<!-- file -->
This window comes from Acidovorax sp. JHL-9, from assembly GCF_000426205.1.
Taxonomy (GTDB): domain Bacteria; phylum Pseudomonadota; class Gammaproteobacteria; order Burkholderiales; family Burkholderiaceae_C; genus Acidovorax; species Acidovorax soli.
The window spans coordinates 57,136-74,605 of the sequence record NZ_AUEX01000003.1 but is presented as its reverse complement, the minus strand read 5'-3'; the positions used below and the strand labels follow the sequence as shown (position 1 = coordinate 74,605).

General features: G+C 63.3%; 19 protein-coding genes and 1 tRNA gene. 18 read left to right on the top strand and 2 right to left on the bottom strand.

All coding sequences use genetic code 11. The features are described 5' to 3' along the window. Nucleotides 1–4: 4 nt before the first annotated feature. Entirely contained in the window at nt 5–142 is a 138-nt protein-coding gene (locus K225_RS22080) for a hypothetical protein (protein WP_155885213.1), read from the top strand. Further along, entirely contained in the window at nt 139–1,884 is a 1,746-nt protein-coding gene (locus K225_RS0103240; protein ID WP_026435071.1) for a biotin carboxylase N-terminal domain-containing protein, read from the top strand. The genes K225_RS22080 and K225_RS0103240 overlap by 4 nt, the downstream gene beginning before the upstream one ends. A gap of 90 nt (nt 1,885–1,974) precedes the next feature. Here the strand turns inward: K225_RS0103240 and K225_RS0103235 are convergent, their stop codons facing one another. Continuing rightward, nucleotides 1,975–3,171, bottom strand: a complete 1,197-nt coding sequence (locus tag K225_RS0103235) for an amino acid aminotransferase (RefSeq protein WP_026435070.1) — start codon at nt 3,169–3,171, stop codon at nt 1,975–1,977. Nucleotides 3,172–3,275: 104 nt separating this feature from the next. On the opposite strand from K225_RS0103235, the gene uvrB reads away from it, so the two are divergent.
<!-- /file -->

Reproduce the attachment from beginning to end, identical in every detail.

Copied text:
This window comes from Acidovorax sp. JHL-9, from assembly GCF_000426205.1.
Taxonomy (GTDB): domain Bacteria; phylum Pseudomonadota; class Gammaproteobacteria; order Burkholderiales; family Burkholderiaceae_C; genus Acidovorax; species Acidovorax soli.
The window spans coordinates 57,136-74,605 of the sequence record NZ_AUEX01000003.1 but is presented as its reverse complement, the minus strand read 5'-3'; the positions used below and the strand labels follow the sequence as shown (position 1 = coordinate 74,605).

General features: G+C 63.3%; 19 protein-coding genes and 1 tRNA gene. 18 read left to right on the top strand and 2 right to left on the bottom strand.

All coding sequences use genetic code 11. The features are described 5' to 3' along the window. Nucleotides 1–4: 4 nt before the first annotated feature. Entirely contained in the window at nt 5–142 is a 138-nt protein-coding gene (locus K225_RS22080) for a hypothetical protein (protein WP_155885213.1), read from the top strand. Further along, entirely contained in the window at nt 139–1,884 is a 1,746-nt protein-coding gene (locus K225_RS0103240; protein ID WP_026435071.1) for a biotin carboxylase N-terminal domain-containing protein, read from the top strand. The genes K225_RS22080 and K225_RS0103240 overlap by 4 nt, the downstream gene beginning before the upstream one ends. A gap of 90 nt (nt 1,885–1,974) precedes the next feature. Here the strand turns inward: K225_RS0103240 and K225_RS0103235 are convergent, their stop codons facing one another. Continuing rightward, nucleotides 1,975–3,171, bottom strand: a complete 1,197-nt coding sequence (locus tag K225_RS0103235) for an amino acid aminotransferase (RefSeq protein WP_026435070.1) — start codon at nt 3,169–3,171, stop codon at nt 1,975–1,977. Nucleotides 3,172–3,275: 104 nt separating this feature from the next. On the opposite strand from K225_RS0103235, the gene uvrB reads away from it, so the two are divergent.